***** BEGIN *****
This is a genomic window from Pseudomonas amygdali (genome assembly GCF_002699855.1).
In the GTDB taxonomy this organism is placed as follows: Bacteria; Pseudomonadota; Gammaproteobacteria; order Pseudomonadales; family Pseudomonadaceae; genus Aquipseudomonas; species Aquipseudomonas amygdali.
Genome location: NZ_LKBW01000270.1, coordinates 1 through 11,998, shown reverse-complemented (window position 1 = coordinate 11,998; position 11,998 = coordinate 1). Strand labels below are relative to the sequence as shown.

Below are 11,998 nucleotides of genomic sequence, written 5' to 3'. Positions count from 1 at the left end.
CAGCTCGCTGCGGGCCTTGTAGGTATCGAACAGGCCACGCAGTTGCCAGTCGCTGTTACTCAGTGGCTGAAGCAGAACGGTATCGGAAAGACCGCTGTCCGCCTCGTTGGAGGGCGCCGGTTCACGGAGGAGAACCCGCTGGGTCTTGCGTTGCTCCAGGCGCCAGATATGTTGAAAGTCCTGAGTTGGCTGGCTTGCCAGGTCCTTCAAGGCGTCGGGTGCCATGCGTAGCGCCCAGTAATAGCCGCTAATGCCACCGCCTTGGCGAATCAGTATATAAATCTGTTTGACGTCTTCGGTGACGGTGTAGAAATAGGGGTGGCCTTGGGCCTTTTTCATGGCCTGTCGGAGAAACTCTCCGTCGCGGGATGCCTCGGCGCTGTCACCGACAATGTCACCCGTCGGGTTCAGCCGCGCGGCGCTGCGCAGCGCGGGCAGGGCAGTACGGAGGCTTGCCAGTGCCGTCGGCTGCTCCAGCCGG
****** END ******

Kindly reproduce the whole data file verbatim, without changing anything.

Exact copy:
This is a genomic window from Pseudomonas amygdali (genome assembly GCF_002699855.1).
In the GTDB taxonomy this organism is placed as follows: Bacteria; Pseudomonadota; Gammaproteobacteria; order Pseudomonadales; family Pseudomonadaceae; genus Aquipseudomonas; species Aquipseudomonas amygdali.
Genome location: NZ_LKBW01000270.1, coordinates 1 through 11,998, shown reverse-complemented (window position 1 = coordinate 11,998; position 11,998 = coordinate 1). Strand labels below are relative to the sequence as shown.

Below are 11,998 nucleotides of genomic sequence, written 5' to 3'. Positions count from 1 at the left end.
CAGCTCGCTGCGGGCCTTGTAGGTATCGAACAGGCCACGCAGTTGCCAGTCGCTGTTACTCAGTGGCTGAAGCAGAACGGTATCGGAAAGACCGCTGTCCGCCTCGTTGGAGGGCGCCGGTTCACGGAGGAGAACCCGCTGGGTCTTGCGTTGCTCCAGGCGCCAGATATGTTGAAAGTCCTGAGTTGGCTGGCTTGCCAGGTCCTTCAAGGCGTCGGGTGCCATGCGTAGCGCCCAGTAATAGCCGCTAATGCCACCGCCTTGGCGAATCAGTATATAAATCTGTTTGACGTCTTCGGTGACGGTGTAGAAATAGGGGTGGCCTTGGGCCTTTTTCATGGCCTGTCGGAGAAACTCTCCGTCGCGGGATGCCTCGGCGCTGTCACCGACAATGTCACCCGTCGGGTTCAGCCGCGCGGCGCTGCGCAGCGCGGGCAGGGCAGTACGGAGGCTTGCCAGTGCCGTCGGCTGCTCCAGCCGG